replies from Diana

Hallie O'Donovan hallieod at indigo.ie
Mon Apr 16 16:24:00 EDT 2001


Ven wrote:

>Oops. I actually tried to think of a better description than "light
>weight", I didn't intend anything disparaging but that implication is
>sort of there. To clarify: if I'm thinking of a scale from 1 to 10 I'd put
>Ulysses at 10 and Mills and Boon at 1. Tolstoy and Dickens at 8,
>along with Samuel R Delany, Dwj at 6 or 7, along with Bujold and
>Pratchett. 5 is average and thus I'd place Huff and Wrede at 4. I'm
>working out the placings according to how much stretching my
>mind has to do, I never finished Ulysses and I guess I find 1s and
>probably 2s not worth bothering with. However as I haven't read any
>Huff more than once so far, her placing is provisional and the whole
>thing is just straight off the top of my head anyway and IMHO, and
>independent of literary merit anyway..
>
>Suspecting I'll return to this topic .......................

*Hoping* you will!

I found this so interesting, Ven.  Firstly there was the fascination 
of seeing another person's mental list, which was fun in itself. 
(Dickens the same as Tolstoy?  Pratchett & Bujold?  Interesting!) 
But then it occurred to me that, despite knowing fully how you meant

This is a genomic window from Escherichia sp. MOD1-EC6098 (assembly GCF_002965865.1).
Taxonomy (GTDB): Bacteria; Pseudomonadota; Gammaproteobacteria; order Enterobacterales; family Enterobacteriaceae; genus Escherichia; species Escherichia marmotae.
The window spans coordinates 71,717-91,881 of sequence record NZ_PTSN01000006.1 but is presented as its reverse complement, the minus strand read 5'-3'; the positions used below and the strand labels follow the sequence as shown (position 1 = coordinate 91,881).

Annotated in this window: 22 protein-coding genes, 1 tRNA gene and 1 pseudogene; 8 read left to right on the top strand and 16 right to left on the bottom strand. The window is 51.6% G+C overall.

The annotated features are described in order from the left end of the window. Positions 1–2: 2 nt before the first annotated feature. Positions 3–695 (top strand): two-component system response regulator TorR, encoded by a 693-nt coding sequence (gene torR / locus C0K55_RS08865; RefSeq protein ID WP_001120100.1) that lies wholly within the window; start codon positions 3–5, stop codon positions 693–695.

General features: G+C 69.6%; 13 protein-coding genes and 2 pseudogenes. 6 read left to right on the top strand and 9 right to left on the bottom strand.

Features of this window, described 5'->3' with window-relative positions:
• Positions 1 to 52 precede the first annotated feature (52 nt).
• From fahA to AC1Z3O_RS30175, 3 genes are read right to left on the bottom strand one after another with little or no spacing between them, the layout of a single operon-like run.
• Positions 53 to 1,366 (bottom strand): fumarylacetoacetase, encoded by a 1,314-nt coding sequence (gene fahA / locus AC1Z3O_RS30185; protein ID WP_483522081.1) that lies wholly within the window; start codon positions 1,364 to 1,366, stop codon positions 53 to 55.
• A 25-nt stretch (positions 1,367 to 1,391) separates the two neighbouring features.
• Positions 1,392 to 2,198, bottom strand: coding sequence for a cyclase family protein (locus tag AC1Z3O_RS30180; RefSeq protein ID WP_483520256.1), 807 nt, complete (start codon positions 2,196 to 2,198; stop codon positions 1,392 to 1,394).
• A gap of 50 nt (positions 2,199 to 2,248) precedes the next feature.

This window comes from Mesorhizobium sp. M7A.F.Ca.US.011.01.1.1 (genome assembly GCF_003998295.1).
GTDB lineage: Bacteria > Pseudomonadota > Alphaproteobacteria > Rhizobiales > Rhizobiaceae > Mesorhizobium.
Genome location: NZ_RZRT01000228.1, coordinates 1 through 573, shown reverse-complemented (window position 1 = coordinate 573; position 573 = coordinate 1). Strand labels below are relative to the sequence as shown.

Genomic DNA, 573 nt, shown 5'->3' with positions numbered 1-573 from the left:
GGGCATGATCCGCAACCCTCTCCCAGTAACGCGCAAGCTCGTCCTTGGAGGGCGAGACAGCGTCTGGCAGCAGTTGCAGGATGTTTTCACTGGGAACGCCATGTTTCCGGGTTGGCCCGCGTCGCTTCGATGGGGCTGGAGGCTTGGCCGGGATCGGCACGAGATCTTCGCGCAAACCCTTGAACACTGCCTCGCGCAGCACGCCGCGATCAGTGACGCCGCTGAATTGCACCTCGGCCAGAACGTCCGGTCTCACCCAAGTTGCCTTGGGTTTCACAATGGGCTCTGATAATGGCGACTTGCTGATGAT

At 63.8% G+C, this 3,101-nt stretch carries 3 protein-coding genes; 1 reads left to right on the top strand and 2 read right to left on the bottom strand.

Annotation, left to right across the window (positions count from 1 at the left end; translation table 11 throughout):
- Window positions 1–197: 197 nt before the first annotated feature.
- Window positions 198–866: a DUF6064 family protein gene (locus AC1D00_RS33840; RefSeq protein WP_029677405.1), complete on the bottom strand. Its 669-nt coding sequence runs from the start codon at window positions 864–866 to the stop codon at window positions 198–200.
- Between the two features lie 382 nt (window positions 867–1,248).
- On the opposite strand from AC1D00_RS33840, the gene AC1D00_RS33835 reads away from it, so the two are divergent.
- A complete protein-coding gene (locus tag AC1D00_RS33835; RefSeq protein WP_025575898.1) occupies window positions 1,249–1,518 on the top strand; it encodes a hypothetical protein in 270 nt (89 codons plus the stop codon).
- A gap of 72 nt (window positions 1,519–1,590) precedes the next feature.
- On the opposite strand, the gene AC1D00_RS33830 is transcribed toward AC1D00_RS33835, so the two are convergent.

this list, I was still somehow imposing some kind of value system on 
it.  This might be because I've been tossing around a related idea 
for a while, which might form a similar list.  Maybe.

I got thinking about this when we learned a bit about the early 
history of the realist novel in my Lit course; we had an extract 
(from Arnold Kettle, for anyone who might care) on the medieval 
romance which contained the following:  "The aim of such literature 
is not to sum up experience, not to enlarge the imagination, ... but 
to provide sensation for sensation's sake." I found I'd written 
"Harry Potter?" in the margin, before I even thought about it.

I hope Rowling fans won't take offense at this, because it's not 
meant that way at all. The HP books are definitely fun, imaginative, 
page-turners, but when I think about why they're not favourites of 
mine, I think it's because I find nothing to learn, no enlargement in 
any way from them.  (This is not even IMO, but just *for me*, which 
is even less of a judgment of the books.)  But even the DWJ books I 
don't love, even the ones which haven't as huge an impact as, say, 
F&H did (with the force of the "hero business means not caring what 
other people think of you" message), almost always have something to 
say/learn from/whatever.  Somewhere, I think I've equated this with 
feeling that DWJ has Wisdom.

So despite knowing better, I was still reading Wrede making a 4 on 
Ven's (completely different) list as meaning that Wrede had less 
wisdom.  But it gets confusing, because I can't quite figure out an 
equivalent list that works. For me  DWJ has Something To Say, Wisdom 
(rates a 10 on that scale!), Jane Austen has it, Connie Willis, Marie 
Elizabeth Pope (at least in Perilous Gard), Cynthia Voigt all do, but 
I can't figure out some of my other favourites at all, including 
Wrede, McKillip & Bujold.

I don't know.  This seemed to mean some glimmer of something in the 
middle of the night, but it's pretty well gone now.  Along with any 
conviction that any of us wouldn't really prefer unlimited puppies. 
:)  Puppies are good.

Hallie.








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